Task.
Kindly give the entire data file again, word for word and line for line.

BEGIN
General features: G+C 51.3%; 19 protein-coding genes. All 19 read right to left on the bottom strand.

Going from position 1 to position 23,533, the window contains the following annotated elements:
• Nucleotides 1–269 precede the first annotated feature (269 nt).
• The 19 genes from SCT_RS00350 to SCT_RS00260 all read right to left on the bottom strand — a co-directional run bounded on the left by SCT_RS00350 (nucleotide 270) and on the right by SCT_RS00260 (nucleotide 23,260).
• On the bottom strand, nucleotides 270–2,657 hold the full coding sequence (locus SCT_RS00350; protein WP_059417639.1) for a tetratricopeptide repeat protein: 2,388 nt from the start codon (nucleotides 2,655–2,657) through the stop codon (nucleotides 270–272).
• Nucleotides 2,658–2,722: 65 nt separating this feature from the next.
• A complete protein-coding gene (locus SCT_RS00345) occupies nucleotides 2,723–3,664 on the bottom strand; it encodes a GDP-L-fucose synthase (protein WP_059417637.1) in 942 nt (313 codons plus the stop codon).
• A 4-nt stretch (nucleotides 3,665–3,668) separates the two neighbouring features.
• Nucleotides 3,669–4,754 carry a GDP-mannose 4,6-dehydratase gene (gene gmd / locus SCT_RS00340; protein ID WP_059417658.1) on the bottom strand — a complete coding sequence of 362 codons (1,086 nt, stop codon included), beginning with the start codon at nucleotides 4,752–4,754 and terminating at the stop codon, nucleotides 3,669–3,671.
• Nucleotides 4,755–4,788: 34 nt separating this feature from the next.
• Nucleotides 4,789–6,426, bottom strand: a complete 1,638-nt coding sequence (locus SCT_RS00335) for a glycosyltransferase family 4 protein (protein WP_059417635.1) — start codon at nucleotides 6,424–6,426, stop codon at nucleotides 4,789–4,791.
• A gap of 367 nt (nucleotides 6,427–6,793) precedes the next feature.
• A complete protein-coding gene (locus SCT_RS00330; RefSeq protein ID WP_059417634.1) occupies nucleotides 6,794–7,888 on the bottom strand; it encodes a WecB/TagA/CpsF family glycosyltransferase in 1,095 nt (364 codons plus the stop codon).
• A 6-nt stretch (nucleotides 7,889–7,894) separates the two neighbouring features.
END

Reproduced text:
General features: G+C 51.3%; 19 protein-coding genes. All 19 read right to left on the bottom strand.

Going from position 1 to position 23,533, the window contains the following annotated elements:
• Nucleotides 1–269 precede the first annotated feature (269 nt).
• The 19 genes from SCT_RS00350 to SCT_RS00260 all read right to left on the bottom strand — a co-directional run bounded on the left by SCT_RS00350 (nucleotide 270) and on the right by SCT_RS00260 (nucleotide 23,260).
• On the bottom strand, nucleotides 270–2,657 hold the full coding sequence (locus SCT_RS00350; protein WP_059417639.1) for a tetratricopeptide repeat protein: 2,388 nt from the start codon (nucleotides 2,655–2,657) through the stop codon (nucleotides 270–272).
• Nucleotides 2,658–2,722: 65 nt separating this feature from the next.
• A complete protein-coding gene (locus SCT_RS00345) occupies nucleotides 2,723–3,664 on the bottom strand; it encodes a GDP-L-fucose synthase (protein WP_059417637.1) in 942 nt (313 codons plus the stop codon).
• A 4-nt stretch (nucleotides 3,665–3,668) separates the two neighbouring features.
• Nucleotides 3,669–4,754 carry a GDP-mannose 4,6-dehydratase gene (gene gmd / locus SCT_RS00340; protein ID WP_059417658.1) on the bottom strand — a complete coding sequence of 362 codons (1,086 nt, stop codon included), beginning with the start codon at nucleotides 4,752–4,754 and terminating at the stop codon, nucleotides 3,669–3,671.
• Nucleotides 4,755–4,788: 34 nt separating this feature from the next.
• Nucleotides 4,789–6,426, bottom strand: a complete 1,638-nt coding sequence (locus SCT_RS00335) for a glycosyltransferase family 4 protein (protein WP_059417635.1) — start codon at nucleotides 6,424–6,426, stop codon at nucleotides 4,789–4,791.
• A gap of 367 nt (nucleotides 6,427–6,793) precedes the next feature.
• A complete protein-coding gene (locus SCT_RS00330; RefSeq protein ID WP_059417634.1) occupies nucleotides 6,794–7,888 on the bottom strand; it encodes a WecB/TagA/CpsF family glycosyltransferase in 1,095 nt (364 codons plus the stop codon).
• A 6-nt stretch (nucleotides 7,889–7,894) separates the two neighbouring features.